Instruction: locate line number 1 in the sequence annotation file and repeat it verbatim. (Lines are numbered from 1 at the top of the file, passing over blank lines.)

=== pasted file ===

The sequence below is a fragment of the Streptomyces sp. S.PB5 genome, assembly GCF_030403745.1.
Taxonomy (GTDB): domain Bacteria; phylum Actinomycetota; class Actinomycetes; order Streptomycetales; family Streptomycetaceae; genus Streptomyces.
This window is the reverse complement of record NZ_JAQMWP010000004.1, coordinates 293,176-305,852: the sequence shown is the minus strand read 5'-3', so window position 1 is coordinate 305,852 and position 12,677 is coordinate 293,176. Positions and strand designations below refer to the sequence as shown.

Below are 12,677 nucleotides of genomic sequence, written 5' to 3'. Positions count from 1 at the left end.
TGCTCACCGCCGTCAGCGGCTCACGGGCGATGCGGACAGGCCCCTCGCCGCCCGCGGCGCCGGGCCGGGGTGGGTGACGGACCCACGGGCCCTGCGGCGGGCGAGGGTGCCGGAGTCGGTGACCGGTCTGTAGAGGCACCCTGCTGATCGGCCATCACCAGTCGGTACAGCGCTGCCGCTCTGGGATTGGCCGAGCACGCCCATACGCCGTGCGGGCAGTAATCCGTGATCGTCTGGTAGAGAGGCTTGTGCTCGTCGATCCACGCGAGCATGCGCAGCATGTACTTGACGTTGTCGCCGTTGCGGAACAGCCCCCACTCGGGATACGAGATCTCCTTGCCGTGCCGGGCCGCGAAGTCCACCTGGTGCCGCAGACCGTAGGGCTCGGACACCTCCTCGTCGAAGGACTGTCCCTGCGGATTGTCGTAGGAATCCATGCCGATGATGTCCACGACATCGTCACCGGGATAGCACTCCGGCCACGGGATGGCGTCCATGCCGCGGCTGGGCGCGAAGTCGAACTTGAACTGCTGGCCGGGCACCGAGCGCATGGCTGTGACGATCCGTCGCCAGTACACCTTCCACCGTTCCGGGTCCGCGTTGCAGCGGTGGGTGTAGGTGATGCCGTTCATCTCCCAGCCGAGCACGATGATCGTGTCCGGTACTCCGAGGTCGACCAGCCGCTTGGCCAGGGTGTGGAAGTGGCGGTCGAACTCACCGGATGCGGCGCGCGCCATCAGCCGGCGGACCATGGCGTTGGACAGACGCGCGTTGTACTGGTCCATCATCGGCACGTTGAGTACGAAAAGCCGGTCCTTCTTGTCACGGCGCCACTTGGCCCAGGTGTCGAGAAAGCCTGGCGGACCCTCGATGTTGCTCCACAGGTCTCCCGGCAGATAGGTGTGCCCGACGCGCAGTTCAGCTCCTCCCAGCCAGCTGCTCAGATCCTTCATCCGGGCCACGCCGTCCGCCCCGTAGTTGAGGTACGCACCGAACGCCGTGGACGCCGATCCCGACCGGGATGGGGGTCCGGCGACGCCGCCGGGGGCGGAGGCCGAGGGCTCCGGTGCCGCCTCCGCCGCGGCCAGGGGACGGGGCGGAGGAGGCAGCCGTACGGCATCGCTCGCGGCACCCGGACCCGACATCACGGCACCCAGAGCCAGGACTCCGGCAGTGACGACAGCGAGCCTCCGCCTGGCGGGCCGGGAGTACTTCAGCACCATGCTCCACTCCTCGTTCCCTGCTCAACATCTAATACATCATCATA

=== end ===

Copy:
The sequence below is a fragment of the Streptomyces sp. S.PB5 genome, assembly GCF_030403745.1.